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JavaScript Best Practices

JavaScript Best Practices — Arrow Functions and Constructors

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JavaScript is a very forgiving language. It’s easy to write code that runs but has mistakes in it.

In this article, we’ll look at arrow functions signatures, spacing, and remembering to call super in a child class constructor.

Arrow Function Arguments

When we define arrow functions, we don’t need parentheses if our function only takes one parameter.

For instance, we can write the following to return something multiplied by 2:

const double = x => x * 2;

In the code above, our double function has a parameter x and return x multiplied by 2.

As we can see, we didn’t have parentheses wrapped around the signature, since it isn’t needed if the arrow function only has one parameter.

The parentheses for an arrow function with only one parameter is optional. We can put it in if we think it makes reading the function clearer. For instance, we can write the following:

const double = (x) => x * 2;

Which is the same as what we have in the previous example.

If our arrow function doesn’t have one parameter, then parentheses are required. For instance, we can write the following functions:

const foo = () => {};
const add = (a, b) => a + b;

In the code above, we have the foo function that has no parameters, so the function signature has to have parentheses wrapped around nothing to indicate that it takes no parameters.

Another example is the add function, which has 2 parameters, so we need parentheses to wrap around the a and b parameters.

Space Before or After an Arrow Function’s Arrow

An arrow function has a fat arrow as part of its function definition. Usually, we have a space character before and after the fat arrow.

For instance, we usually define arrow functions as follows:

const foo = () => {};

In the code above, we have the foo function, which has a space character both before and after the => fat arrow.

This spacing makes our function definition more clear and text that’s spaced out is easier to read than text that has no spaces between them.

Remember to Call super() in Constructors

If we have a class that extends another class in JavaScript, then we’ve to remember to call super so that we won’t get an error when we run our code.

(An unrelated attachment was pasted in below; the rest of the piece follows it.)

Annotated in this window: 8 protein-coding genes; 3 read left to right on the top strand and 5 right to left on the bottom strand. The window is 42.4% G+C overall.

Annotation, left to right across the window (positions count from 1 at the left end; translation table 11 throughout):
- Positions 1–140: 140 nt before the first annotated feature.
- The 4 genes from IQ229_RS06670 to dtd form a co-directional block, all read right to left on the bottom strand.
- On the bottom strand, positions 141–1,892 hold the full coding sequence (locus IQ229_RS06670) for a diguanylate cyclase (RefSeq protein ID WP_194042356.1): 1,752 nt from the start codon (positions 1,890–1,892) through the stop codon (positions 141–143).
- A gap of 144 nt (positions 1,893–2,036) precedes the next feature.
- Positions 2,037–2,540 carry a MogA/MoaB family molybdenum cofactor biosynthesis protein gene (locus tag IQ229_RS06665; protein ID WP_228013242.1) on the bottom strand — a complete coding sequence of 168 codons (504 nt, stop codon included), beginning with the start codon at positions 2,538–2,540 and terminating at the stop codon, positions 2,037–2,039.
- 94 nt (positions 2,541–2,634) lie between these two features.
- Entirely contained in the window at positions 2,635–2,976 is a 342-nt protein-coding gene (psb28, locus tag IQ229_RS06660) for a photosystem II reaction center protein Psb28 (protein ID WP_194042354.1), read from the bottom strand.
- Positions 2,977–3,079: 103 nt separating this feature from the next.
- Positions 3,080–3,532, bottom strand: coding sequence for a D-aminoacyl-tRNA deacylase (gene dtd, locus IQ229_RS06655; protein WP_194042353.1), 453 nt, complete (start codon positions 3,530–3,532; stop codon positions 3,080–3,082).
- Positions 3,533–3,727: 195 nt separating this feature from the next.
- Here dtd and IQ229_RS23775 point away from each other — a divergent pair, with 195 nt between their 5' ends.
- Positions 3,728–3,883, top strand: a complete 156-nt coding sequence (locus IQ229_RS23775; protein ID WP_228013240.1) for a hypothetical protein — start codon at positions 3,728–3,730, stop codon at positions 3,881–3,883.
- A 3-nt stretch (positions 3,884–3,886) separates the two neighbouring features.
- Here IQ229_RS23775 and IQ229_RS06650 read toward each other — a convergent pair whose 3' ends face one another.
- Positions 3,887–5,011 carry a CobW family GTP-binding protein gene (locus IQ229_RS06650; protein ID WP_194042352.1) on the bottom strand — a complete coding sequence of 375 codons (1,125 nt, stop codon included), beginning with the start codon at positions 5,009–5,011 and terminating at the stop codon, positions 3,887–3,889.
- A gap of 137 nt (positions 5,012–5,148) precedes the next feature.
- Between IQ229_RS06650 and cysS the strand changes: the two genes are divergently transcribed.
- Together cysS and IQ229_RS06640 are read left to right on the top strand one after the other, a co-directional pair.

For instance, if we have the following code:

class Animal {
  constructor(type) {
    this.type = type;
  }
}

class Cat extends Animal {
  constructor() {}
}

const cat = new Cat();

Then when we run the code above, we’ll get an error telling us to call the super constructor, something like ‘Uncaught ReferenceError: Must call super constructor in derived class before accessing ‘this’ or returning from derived constructor’.

This is good because we won’t forget to call super in Cat since the code won’t run.

Therefore, we should correct this mistake by writing the following code instead:

class Animal {
  constructor(type) {
    this.type = type;
  }
}

class Cat extends Animal {
  constructor(type) {
    super(type);
  }
}

const cat = new Cat();

In the code above, we called super in the Cat class’s constructor.

Even though JavaScript classes are just syntactic sugar for constructor functions, it does prevent us from making mistakes that are easy to make before we have the class syntax.

We have the extends keyword and the super function instead of calling the call method on the parent constructor to calling the parent constructor in the child constructor using the call method.

As we can see, there’s error checking to stop us from going in the wrong direction by making sure that we call super . Otherwise, the code won’t run.

With the old constructor function syntax, there’s no way to tell if we did anything wrong. Forgetting to call the parent constructor won’t give us any errors with the old syntax. We’ll just get unexpected behavior.

Conclusion

Arrow function signatures may not need parentheses if our arrow function only has one parameter.

Otherwise, if our arrow function has more than one parameter or no parameters, then we need the parentheses.

If we forgot to call super in the constructor in a child class, we’ll get an error, so that we won’t forget to call it since the code won’t run.

This is a great benefit of the class syntax since it has error checking built-in.

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